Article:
Several players have talked about the verbiage in Sparano's system being simpler than in Brian Schottenheimer's offense. How so?
You can get in and out of the huddle faster. I think a big part of what Coach Sparano is wanting to do is increase tempo and run more plays, so maybe by having less words, then it really helps as far as getting out of the huddle. Last year, we might tag eight different routes, thereís six or seven different guys on things in the play call, where it would just get a little wordy at times. Itís just a lot easier getting in and out of the huddle and everybody knowing what to do. ... We have just as many plays if not more, but as far as the amount of words that are said in the huddle, it is significantly less.
Can you give an example of how a call might be simpler for an individual player?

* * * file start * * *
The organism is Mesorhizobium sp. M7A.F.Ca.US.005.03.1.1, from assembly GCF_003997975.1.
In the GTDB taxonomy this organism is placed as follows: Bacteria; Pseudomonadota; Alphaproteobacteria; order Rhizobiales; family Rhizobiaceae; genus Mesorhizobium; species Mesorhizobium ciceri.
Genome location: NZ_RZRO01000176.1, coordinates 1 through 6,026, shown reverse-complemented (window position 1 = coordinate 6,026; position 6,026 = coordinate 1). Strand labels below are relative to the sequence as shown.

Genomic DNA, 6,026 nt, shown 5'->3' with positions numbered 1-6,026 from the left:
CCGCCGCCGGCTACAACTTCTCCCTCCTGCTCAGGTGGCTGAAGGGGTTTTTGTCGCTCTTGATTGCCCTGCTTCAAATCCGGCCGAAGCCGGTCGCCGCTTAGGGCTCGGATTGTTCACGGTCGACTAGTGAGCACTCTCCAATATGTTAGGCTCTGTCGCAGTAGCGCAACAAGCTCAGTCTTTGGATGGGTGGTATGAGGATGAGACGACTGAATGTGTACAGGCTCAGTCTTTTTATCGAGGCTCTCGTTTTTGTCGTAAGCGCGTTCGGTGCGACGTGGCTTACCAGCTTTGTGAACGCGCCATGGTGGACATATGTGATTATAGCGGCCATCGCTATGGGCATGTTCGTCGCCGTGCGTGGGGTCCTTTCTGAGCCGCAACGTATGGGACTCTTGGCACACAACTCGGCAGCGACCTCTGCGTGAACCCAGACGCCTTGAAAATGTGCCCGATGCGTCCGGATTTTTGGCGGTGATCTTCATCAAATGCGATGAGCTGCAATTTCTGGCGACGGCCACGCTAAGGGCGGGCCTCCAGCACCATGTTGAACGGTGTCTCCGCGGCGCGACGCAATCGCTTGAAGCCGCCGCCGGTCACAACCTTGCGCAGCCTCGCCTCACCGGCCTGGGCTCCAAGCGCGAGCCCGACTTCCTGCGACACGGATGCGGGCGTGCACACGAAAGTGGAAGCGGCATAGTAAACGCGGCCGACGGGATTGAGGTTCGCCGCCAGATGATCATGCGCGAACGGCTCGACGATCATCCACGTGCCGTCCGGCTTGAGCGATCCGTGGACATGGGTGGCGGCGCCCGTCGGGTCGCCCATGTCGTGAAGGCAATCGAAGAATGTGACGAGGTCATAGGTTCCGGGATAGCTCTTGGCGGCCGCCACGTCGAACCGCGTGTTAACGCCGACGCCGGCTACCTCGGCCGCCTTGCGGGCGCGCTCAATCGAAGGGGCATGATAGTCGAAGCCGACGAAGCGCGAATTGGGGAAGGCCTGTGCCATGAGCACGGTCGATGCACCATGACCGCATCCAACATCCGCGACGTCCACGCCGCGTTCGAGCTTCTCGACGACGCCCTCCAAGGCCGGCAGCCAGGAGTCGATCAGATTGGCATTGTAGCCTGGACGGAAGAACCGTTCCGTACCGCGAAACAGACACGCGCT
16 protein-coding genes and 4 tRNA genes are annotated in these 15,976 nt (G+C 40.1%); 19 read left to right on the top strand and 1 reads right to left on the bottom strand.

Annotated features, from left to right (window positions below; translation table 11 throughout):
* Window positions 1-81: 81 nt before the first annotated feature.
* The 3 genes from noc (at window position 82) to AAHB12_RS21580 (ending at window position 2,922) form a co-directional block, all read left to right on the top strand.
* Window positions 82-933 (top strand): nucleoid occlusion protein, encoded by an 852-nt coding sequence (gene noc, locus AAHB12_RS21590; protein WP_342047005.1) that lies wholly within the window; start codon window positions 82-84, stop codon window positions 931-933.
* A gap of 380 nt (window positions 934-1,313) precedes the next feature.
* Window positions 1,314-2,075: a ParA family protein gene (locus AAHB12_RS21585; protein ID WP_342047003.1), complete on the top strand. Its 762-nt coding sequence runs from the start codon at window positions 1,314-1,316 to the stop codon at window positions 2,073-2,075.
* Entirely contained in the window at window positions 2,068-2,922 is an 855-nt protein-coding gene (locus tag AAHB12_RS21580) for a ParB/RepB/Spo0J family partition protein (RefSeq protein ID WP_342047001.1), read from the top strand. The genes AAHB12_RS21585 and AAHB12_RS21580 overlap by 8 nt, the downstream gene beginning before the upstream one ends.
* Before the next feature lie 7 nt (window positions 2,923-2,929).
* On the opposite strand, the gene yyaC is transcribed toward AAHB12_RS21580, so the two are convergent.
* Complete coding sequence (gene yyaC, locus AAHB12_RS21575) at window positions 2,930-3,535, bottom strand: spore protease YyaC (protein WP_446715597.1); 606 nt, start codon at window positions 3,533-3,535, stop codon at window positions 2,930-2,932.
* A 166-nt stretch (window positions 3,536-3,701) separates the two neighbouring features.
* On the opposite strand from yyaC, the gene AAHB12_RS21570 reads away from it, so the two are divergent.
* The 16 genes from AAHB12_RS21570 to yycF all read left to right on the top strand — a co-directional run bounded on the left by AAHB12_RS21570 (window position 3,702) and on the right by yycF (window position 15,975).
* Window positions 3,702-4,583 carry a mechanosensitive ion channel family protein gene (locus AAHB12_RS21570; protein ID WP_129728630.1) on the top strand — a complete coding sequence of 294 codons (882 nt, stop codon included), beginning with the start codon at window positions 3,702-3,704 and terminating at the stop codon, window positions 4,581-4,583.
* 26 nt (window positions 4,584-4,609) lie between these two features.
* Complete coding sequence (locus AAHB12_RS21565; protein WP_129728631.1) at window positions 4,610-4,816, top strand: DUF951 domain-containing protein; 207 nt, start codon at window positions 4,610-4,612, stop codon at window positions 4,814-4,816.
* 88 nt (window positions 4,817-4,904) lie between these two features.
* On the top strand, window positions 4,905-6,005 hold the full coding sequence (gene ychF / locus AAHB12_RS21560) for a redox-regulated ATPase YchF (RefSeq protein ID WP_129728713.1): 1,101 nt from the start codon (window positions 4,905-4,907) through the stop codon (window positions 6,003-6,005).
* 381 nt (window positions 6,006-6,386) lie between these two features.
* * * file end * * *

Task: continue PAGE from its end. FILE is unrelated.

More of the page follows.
You might have a combo route, where there is one call on one side and another call on the other side. Or we have maybe just a learned route, where it is one of our staples of our offense weíll carry week to week, where we call one word and everybody has to know what theyíre doing.
In Sparano's system, quarterbacks must learn the offense from the inside out, starting with protections. Is that different from last year?
You see it inside out, and thatís the only way to do it. From the front back, and inside out, thatís the best way to do it. Last year there were more concrete rules, as far as maybe a certain protection, thatís what we do; a certain defense, this is the way we want to protect it; a blitz look, this is the way we want to protect it. This year it can be anything at all different times. We can change the line call, we can change a "Mike" point, we can change the route. Itís a lot of freedom from the quarterback's perspective, and it has been really helpful.